tfX::the campaign against trans fats in food
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For a thorough grounding in lipid chemistry and biochemistry, see the Lipid Library website created by Dr William W. Christie, former head of the Chemistry Department at The Scottish Crop Research Institute.

Chemistry of trans fats

Where we speak of "fat", chemists use the term "triglyceride" - a molecule containing three "glycerides" or fatty acids, connected through a single molecule of glycerol. The fatty acids consist mainly of long carbon chains with hydrogen atoms attached to their sides, normally two hydrogen atoms on every carbon atom in the chain.

A "saturated" fatty acid is one in which every carbon atom is bound to two hydrogen atoms. An "unsaturated" fatty acid is one in which one or more pairs of the carbon atoms along the chain have only one hydrogen atom each, and the two carbon atoms of the pair are connected by a "double bond" instead of the usual "single bond".

The configuration of the double bond in an unsaturated fatty acid can take two forms (or, to chemists, isomers): the naturally predominant cis form, in which both of the hydrogen atoms are on the same side of the chain; and the uncommon-in-nature trans isomer, in which the hydrogen atoms are on opposite sides. The trans form is (in most cases) best thought of as 'damaged'.

Unsaturated fats tend to be liquid at room temperatures: the double bond is, in the normal cis configuration, asymmetric and so forces a kink or bend into the carbon chain. As a result the unsaturated fatty acids are unable to pack so closely together, or crystallise so readily as straight-chain saturated fatty acids. This is why unsaturated oils are mostly liquid at room temperature, while more saturated fats (such as tallow) are hard.

However a trans double bond does not form a sharp angle, as does a cis double bond. Instead the molecular chain forms a straight line similar to a saturated fat, except with a small kink at the double bond site. Consequently the trans isomer of a given fatty acid will always have a higher melting point than the cis isomer, but one lower than the corresponding saturated fatty acid.

In a "monounsaturated" fatty acid, there is only one such double-bonded pair of carbon atoms. In a "polyunsaturated" fatty acid, there are two or more such pairs.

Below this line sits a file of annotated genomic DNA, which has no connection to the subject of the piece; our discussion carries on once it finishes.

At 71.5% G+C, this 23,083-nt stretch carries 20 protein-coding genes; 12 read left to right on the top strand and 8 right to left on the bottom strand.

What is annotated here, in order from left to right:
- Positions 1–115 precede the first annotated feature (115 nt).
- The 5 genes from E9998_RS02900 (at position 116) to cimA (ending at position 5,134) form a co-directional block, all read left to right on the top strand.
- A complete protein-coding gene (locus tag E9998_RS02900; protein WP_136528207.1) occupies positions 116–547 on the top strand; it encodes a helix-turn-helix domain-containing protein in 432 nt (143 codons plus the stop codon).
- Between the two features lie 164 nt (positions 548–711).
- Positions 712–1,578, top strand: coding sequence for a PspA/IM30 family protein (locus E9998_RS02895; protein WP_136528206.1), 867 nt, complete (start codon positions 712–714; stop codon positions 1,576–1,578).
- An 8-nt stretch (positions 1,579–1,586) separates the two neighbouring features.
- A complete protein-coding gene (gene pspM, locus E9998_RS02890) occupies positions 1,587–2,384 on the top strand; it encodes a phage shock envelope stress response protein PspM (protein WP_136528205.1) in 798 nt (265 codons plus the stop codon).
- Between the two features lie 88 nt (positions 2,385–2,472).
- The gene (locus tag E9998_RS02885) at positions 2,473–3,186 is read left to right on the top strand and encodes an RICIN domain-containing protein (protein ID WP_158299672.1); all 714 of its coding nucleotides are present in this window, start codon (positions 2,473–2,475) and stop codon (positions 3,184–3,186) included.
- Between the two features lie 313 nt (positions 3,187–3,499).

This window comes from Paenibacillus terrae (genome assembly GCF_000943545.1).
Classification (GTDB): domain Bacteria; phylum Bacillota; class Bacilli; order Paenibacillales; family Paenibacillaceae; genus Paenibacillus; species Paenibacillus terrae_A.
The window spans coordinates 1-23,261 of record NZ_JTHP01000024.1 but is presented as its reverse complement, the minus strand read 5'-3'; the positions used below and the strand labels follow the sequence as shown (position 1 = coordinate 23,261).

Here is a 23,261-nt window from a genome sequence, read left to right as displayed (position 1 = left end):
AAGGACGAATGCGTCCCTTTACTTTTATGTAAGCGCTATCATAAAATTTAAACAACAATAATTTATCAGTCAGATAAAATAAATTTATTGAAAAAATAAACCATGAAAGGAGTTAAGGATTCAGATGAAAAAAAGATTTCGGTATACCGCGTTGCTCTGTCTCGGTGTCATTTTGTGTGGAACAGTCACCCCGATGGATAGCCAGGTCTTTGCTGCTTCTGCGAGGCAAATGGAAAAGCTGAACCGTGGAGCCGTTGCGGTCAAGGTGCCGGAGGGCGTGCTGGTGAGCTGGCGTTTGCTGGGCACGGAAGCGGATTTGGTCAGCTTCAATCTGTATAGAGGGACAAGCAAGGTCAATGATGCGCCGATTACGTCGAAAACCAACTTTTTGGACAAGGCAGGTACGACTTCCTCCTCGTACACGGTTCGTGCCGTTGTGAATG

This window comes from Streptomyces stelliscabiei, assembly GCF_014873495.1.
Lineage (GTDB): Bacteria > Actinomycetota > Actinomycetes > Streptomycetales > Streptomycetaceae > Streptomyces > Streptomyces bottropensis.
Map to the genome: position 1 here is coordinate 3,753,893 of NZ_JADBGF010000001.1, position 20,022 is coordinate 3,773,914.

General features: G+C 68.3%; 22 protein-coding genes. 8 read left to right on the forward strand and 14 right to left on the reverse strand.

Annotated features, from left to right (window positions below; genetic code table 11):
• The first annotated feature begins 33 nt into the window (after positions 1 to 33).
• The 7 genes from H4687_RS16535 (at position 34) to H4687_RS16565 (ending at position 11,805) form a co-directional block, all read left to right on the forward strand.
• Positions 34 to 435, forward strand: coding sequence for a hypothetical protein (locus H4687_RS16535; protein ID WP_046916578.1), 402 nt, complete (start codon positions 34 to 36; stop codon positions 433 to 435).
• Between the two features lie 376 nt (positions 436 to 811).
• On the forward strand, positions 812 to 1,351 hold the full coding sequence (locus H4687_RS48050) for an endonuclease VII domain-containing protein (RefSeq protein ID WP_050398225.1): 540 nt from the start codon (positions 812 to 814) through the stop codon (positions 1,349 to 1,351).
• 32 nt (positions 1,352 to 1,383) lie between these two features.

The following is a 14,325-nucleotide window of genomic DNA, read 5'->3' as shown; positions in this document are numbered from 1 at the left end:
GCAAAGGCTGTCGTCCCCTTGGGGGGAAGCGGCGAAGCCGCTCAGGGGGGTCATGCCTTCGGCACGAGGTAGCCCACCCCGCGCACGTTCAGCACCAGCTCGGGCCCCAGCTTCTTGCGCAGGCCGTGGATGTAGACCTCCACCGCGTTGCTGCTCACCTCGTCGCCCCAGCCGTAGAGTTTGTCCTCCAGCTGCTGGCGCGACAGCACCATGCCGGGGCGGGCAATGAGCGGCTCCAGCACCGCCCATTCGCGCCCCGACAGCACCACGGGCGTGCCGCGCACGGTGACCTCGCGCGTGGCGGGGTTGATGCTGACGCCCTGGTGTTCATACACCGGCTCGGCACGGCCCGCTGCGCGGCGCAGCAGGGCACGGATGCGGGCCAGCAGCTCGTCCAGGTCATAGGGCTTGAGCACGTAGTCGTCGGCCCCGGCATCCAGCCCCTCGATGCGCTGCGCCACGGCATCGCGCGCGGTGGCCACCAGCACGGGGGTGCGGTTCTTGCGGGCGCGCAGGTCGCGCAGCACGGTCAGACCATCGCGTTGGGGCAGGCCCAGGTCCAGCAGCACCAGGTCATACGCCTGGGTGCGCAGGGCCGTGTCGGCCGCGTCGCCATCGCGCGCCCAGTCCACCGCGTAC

When an unsaturated oil is hydrogenated, hydrogen is absorbed into the fatty acid molecules. The hydrogen atoms bind to the carbon chain in the vacant double-bonded sites, where only one hydrogen atom is attached to the carbon atoms. In so doing the extra hydrogen removes the double bond, straightens the chain, and makes the molecule more saturated.

If the unsaturated oil is fully hydrogenated, all the double bonds are removed and the result is a fully saturated fat. This very hard product makes great candle wax, but the food industry has little use for it (though it can be used as a feedstock for an interesterification process. Instead it wants partially hydrogenated oil, which is more solid than the original unsaturated oil, but less solid than wax, and has improved keeping qualities as the more fragile polyunsaturates such as alpha linolenic acid (ALA) are preferentially hydrogenated.

During the hydrogenation process, conducted at high temperature (typically 260ºC) and pressure, the unsaturated oil is subject to structural transformation. Double bonds in the constituent fatty acids, which are naturally in the cis configuration, can flip to a trans configuration, so creating trans 'isomers'.

In particular the food industry likes elaidic acid - the trans isomer of oleic acid (the main constituent of olive oil) as it has a melting point similar to the temperature of the human mouth. This is far more useful than stearic acid, the corresponding saturated fatty acid, which makes a hard, waxy fat.